Show simple item record

dc.contributor.authorBlumstein, Edna Rosenberg
dc.identifier.citationSource: Dissertation Abstracts International, Volume: 54-05, Section: B, page: 2740.;Advisors: Charles Swencionis.
dc.description.abstractDifferences in physicians' and patients' perceptions of the seriousness of antihypertensive drug side effects were examined among a sample of 103 physicians and 100 hypertensive out-patients. Possible rationales behind physicians' and patients' value judgments were also explored in this study. The first hypothesis stated that, overall, patients would rate the seriousness of antihypertensive drug side effects higher than physicians would. The second hypothesis stated that physicians who evidence an approach to antihypertensive treatment which places greater emphasis on patient involvement in the therapeutic process, would demonstrate a greater willingness to modify a drug regimen if side effects were reported. The third hypothesis stated that patients who have appropriate health beliefs concerning hypertension and its treatment, will generally rate the side effects as being less serious compared to patients who do not hold these beliefs.;Using a self-report questionnaire, physicians rated the seriousness of 64 possible drug side effects according to how bothersome a patient would have to report each symptom to be before they would modify the regimen. Patients rated the seriousness of these same side effects according to how bothersome each symptom would have to be for them to want their doctor to change the regimen in some way. Additionally, physicians completed a questionnaire which examined their attitudes toward the treatment of hypertension, and patients completed a questionnaire which measured their health beliefs about hypertension.;Only the second hypothesis was supported by the data (r = 0.215, p = 0.03). However, a number of significant secondary findings emerged. Patients' perceptions of the seriousness of antihypertensive drug side effects varied inversely with the number of other conditions for which they were being treated. Physicians with more years of clinical experience evidenced attitudes toward treatment which were more conducive to patient involvement. Also, results of multiple comparisons between physicians and patients for the side effects individually, showed that approximately 33% of the side effects were considered more serious by patients and that approximately 16% of the side effects were determined to be more serious by physicians. Possible clinical implications of these findings and suggestions for further research are discussed.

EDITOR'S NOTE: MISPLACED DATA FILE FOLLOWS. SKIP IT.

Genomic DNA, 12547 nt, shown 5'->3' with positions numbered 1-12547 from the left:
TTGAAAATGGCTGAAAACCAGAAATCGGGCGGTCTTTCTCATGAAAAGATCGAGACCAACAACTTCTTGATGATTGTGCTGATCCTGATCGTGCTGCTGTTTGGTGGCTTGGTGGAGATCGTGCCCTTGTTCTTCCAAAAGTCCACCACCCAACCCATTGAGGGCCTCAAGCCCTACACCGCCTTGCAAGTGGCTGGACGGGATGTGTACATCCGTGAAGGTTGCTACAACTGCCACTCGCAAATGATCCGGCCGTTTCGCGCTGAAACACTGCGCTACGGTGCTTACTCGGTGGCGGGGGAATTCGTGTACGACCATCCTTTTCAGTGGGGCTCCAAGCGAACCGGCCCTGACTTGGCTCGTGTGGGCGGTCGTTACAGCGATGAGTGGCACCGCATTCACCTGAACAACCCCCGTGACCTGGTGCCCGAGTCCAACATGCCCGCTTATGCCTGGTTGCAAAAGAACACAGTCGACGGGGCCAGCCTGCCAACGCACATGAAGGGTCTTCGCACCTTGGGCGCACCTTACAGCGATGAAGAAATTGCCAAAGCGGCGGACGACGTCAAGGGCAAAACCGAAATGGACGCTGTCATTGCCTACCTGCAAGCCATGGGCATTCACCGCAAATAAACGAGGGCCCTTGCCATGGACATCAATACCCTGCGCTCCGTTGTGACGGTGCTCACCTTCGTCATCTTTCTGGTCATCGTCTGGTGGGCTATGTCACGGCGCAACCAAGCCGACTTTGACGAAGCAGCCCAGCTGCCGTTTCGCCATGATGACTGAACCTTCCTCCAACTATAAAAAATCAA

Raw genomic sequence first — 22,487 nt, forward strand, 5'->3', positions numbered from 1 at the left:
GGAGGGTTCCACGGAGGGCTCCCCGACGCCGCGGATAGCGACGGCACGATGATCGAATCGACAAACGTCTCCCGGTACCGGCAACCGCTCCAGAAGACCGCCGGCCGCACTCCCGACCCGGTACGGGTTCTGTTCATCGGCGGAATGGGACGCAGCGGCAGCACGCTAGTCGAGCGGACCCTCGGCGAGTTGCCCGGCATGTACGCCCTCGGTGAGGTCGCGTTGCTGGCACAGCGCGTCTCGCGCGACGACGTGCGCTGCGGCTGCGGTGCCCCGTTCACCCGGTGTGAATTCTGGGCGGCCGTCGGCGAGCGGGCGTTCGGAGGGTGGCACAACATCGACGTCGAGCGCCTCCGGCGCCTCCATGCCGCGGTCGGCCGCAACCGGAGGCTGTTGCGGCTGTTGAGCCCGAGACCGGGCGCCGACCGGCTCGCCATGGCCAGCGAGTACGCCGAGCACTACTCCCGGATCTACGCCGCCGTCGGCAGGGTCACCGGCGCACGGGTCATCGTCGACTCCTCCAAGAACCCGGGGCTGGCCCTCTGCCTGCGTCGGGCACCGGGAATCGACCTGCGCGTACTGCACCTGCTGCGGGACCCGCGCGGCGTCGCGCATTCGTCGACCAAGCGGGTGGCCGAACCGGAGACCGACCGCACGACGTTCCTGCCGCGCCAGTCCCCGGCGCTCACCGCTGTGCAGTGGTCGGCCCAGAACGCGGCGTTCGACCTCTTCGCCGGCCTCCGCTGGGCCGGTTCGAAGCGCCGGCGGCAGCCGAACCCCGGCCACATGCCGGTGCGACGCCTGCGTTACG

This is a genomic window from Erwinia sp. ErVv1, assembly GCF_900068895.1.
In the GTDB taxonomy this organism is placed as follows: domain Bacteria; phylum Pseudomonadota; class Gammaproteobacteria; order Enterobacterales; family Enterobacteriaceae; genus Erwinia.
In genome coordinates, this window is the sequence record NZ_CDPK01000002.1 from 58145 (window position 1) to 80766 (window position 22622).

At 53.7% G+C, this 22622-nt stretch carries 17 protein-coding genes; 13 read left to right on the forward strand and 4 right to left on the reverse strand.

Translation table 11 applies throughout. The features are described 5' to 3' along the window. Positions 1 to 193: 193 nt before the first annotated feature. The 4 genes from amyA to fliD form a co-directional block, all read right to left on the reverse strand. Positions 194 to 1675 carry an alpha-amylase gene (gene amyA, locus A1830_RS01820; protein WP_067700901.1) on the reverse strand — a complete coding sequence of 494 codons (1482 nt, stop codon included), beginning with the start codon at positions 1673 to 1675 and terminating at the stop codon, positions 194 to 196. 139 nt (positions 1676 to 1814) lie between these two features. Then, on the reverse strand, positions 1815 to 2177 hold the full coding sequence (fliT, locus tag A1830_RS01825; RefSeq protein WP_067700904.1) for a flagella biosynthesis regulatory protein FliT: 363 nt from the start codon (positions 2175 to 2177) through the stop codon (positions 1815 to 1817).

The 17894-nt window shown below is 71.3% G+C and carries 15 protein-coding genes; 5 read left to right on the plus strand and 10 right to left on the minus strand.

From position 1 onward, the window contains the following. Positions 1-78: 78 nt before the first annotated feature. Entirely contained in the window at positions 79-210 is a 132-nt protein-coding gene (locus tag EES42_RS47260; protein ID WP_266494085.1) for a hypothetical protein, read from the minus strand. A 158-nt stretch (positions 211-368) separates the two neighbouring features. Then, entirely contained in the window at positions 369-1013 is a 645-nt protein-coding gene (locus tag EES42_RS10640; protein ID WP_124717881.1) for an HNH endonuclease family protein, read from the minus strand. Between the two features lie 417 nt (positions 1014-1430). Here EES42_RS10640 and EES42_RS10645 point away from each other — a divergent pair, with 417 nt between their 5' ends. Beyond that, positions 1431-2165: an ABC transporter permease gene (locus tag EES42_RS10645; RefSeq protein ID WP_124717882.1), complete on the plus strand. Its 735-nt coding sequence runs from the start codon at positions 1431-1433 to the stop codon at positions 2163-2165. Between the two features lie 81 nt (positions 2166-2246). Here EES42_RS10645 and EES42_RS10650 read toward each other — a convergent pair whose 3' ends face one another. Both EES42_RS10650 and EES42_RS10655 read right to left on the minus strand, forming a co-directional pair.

dc.publisherProQuest Dissertations & Theses
dc.subjectClinical psychology.
dc.titlePhysician and patient views regarding antihypertensive drug side effects

Files in this item


There are no files associated with this item.

This item appears in the following Collection(s)

Show simple item record